Getting Started with the VL53L1X
IMPORTANT: BEFORE APPLYING POWER TO THIS SENSOR ENSURE THAT THE VIN AND GND INPUTS ARE CORRECT. IF YOU HAVE THESE THE WRONG WAY AROUND IT WILL FRY YOUR VL53L1X SENSOR.
The VL53L1X is an infrared time of flight sensor developed by ST-Microelectronics and is part of an IR TOF family of sensors. At the present time it is the most advance and best performing sensor available for the price bracket and is ideal for obstacle detection. These sensors are 5V and 3.3V tolerant. An image of the sensor can be seen below;
In this tutorial I will show you how to hook it up to an Arduino micro-controller, we will then write a simple program to get it working. After that I will show you how to hook more than one of these sensors to the same I2C bus allowing you to have multiple sensors connected to a single Arduino. This could be useful for gesture recognition or advanced obstacle detection for robots.
The sensor has a 4 meter range and can detect objects in ambient light as well as in darkness. It has an onboard micro-controller that processes the data, removes noise and outputs the clean data. We can run the sensor in different configurations depending on our requirements and as long as we don't request data quicker than the sensor can process it the sensor won't block your code (I will explain this later).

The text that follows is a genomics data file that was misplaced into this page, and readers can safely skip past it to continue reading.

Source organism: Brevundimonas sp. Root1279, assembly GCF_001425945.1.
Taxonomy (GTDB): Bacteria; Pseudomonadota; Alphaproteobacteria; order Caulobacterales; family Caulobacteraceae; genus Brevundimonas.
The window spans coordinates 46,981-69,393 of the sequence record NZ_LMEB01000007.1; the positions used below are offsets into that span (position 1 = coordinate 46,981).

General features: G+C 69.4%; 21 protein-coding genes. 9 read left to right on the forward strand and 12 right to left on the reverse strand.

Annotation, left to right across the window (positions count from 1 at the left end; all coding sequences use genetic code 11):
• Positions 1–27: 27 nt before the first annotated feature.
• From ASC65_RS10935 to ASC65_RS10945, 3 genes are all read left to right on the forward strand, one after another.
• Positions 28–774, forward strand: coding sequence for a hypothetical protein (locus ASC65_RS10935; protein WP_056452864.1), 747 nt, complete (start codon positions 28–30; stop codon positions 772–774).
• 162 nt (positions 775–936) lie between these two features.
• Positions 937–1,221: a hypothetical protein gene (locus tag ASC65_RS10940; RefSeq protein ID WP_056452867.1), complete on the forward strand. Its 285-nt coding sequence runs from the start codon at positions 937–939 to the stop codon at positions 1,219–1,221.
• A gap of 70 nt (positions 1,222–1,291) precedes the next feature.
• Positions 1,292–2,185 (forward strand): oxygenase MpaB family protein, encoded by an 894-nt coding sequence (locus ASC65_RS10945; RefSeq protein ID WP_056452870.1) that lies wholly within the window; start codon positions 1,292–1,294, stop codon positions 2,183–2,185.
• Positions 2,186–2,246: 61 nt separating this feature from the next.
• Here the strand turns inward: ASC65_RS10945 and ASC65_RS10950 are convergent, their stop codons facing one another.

These sensors are better than the ultrasonic ones as they don't block your code and they can detect objects at all angles and in all conditions. If your designing a robot that needs to sense it's surroundings these are a good, low cost option.
How it Works
These sensors work by emitting light at a given frequency, for these sensors that frequency is around 318Thz giving us a wavelength of 940nM. This is not visible to the naked eye however it can be seen by a digital camera. The sensor has a single photon avalanche diode (SPAD) array that is a collection of little sensors, when these sensors detect a certain wavelength, in this case 940nM they start to conduct electricity. The VL53L1X will transmit a pulse of infrared light and start a timer. If the light is reflected from an object the SPAD array will detect it and some of the diodes within that array will start to conduct when this happens the timer will stop and the micro controller inside the sensor will do some complex maths to calculate the distance of the object from the sensor. The reason why the maths is complex is because the micro controller will need to take into account noise and interference, once this has been removed it can calculate the distance using the following formula D = (C*T)/2 where C is the speed of light and T is the time taken for the light to reflect back off a target. We divide this number by 2 because the light will go from the sensor to an object and then back to the sensor. RADAR's use the same principle but with lower frequency RF energy.
The VL53L1x allows us to change the region of interest (ROI) this is the area of the SPAD array that will be switched on. We can decrease the size of this to change the field of view of the sensor. This will allow us to detect 2D gestures and direction of moving objects. At the present time there are no Arduino libraries that support this feature however over the coming months I hope to create a library that will incorporate ROI.